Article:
Old Man Andrew

He has yet to reach his 40th birthday, but Andrew Knack is the elder statesman on a young, green Edmonton City Council
Urban-Affairs_Caricature_Andrew-Knack

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After the 2021 municipal election, Andrew Knack found himself in an unusual position.

He was under 40 and entering his third term on Edmonton City Council. That’s young when you think of the incumbents who win over and over again in municipal elections.

But, after voters elected eight rookies to council, Knack became the veteran. Within a day of the election, he had contacted all of the councillors-in-waiting, telling them his door was open and he’d be available to answer questions to help them get acclimated to their new jobs.

When it comes to municipal governments, no matter where you go in Canada, incumbents often get re-elected. City councils, county councils, town councils — they are filled with veterans. It’s not unusual to see elected officials who have been on their councils for 15 years or more. So this Edmonton City Council is unusual, with so many new faces and no long-standing veteran.

“When I saw the results come in, I realized this term was going to be far different than I was expecting,” says Knack, who represents Ward Nakota Isga, which includes established neighbourhoods like Glenora and Crestwood, but stretches all the way to the western border of the city.

“This has been an incredible opportunity for me, I’ve really cherished it,” says Knack of his role as the “old man” of council. “I cherish the opportunity to answer questions and provide advice, but not in a ‘do it this way, because this is what Old Man Andrew says’ kind of way. I’m not shaking my fist at clouds, I just want to help.”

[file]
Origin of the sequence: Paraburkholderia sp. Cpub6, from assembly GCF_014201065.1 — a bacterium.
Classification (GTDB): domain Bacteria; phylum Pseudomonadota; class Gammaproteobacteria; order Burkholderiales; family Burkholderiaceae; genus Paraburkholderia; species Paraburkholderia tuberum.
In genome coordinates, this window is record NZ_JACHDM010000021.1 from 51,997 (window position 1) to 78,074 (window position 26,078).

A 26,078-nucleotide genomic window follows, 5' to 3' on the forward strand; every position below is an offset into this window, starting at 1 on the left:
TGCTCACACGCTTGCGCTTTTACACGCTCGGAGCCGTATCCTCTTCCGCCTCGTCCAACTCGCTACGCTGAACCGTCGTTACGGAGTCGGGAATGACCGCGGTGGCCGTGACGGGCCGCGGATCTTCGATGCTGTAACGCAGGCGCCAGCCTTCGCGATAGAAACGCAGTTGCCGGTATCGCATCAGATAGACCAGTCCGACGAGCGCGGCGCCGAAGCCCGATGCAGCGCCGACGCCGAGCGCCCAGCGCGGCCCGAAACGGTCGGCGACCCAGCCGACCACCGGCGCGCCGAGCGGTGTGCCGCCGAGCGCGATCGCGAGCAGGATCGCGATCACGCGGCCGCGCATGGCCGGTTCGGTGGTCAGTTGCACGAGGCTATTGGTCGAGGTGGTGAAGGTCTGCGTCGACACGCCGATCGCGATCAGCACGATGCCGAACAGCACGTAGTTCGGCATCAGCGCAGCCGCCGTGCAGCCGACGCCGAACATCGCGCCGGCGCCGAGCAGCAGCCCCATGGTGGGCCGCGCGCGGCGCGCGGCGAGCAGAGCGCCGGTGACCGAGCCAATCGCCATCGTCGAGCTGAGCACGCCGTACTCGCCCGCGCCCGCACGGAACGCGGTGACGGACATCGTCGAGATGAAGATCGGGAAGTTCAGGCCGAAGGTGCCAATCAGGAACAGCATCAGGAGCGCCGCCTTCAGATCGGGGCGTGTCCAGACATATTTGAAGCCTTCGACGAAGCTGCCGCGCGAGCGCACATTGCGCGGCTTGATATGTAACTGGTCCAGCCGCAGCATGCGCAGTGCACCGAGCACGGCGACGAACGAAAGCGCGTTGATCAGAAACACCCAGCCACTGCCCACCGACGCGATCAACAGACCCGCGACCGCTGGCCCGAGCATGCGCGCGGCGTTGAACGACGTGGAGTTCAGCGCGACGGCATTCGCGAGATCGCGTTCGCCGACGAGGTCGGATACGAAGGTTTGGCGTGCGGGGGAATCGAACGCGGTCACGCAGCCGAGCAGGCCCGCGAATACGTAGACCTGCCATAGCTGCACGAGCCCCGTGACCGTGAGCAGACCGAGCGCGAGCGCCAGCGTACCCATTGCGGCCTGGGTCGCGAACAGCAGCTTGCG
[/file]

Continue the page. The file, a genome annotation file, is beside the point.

He recalls that when he was first elected, it took him about a year-and-a-half to really get the lay of the land at City Hall: where to go to find answers to questions; how to be more efficient at meetings. So, with two-thirds of council being new, he knows there will be growing pains. He says City Council meetings have gotten longer because more questions are being asked of administration and councillors are still on learning curves.

“It’s been exhausting, to be perfectly honest.” he says. “I’ve never felt busier than in the last seven months. I’ve never had more to do. I’ve never had more correspondence.” He expects that, as time goes on, things will run more smoothly.

“To their credit, they know they don’t know it all. And, spoiler alert, I still don’t know it all, nine years in. You have seen in the past, when someone is elected and they think they knew it all and, therefore, were unwilling to open their mind to different perspectives. This group is interested in hearing different perspectives. They don’t always listen to the advice I give, and that’s perfectly fine. I don’t expect them to. But the fact they are willing to seek out knowledge from me and many others, that’s great to see.”

The Big Plan
This rookie-laden council does have some big decisions to make when summer break is over. This is an important budget year as Council frames how the next four years will play out.